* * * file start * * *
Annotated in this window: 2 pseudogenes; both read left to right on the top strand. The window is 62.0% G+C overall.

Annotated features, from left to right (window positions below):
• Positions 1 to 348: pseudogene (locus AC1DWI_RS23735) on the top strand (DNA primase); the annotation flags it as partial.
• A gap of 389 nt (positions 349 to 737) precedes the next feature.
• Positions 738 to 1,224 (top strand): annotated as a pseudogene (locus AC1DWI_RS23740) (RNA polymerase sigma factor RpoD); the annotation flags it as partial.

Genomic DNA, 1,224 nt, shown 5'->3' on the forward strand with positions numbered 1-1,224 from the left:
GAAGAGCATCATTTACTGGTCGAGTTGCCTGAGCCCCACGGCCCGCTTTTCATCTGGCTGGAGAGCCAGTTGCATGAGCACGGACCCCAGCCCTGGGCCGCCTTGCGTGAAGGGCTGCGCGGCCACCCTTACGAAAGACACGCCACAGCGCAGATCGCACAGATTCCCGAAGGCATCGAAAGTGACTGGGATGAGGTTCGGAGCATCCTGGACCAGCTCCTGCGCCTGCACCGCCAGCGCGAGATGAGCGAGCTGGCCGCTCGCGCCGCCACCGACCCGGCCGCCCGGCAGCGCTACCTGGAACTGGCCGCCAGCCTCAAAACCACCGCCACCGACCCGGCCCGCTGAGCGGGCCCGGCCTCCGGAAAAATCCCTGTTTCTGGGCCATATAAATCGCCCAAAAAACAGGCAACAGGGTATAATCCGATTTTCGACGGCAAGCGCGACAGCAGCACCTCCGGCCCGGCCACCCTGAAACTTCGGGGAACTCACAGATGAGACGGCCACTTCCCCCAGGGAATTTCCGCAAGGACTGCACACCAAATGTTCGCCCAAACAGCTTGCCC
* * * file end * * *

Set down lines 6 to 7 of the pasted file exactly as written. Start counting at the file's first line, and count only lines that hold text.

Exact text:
Genomic DNA, 1,224 nt, shown 5'->3' on the forward strand with positions numbered 1-1,224 from the left:
GAAGAGCATCATTTACTGGTCGAGTTGCCTGAGCCCCACGGCCCGCTTTTCATCTGGCTGGAGAGCCAGTTGCATGAGCACGGACCCCAGCCCTGGGCCGCCTTGCGTGAAGGGCTGCGCGGCCACCCTTACGAAAGACACGCCACAGCGCAGATCGCACAGATTCCCGAAGGCATCGAAAGTGACTGGGATGAGGTTCGGAGCATCCTGGACCAGCTCCTGCGCCTGCACCGCCAGCGCGAGATGAGCGAGCTGGCCGCTCGCGCCGCCACCGACCCGGCCGCCCGGCAGCGCTACCTGGAACTGGCCGCCAGCCTCAAAACCACCGCCACCGACCCGGCCCGCTGAGCGGGCCCGGCCTCCGGAAAAATCCCTGTTTCTGGGCCATATAAATCGCCCAAAAAACAGGCAACAGGGTATAATCCGATTTTCGACGGCAAGCGCGACAGCAGCACCTCCGGCCCGGCCACCCTGAAACTTCGGGGAACTCACAGATGAGACGGCCACTTCCCCCAGGGAATTTCCGCAAGGACTGCACACCAAATGTTCGCCCAAACAGCTTGCCC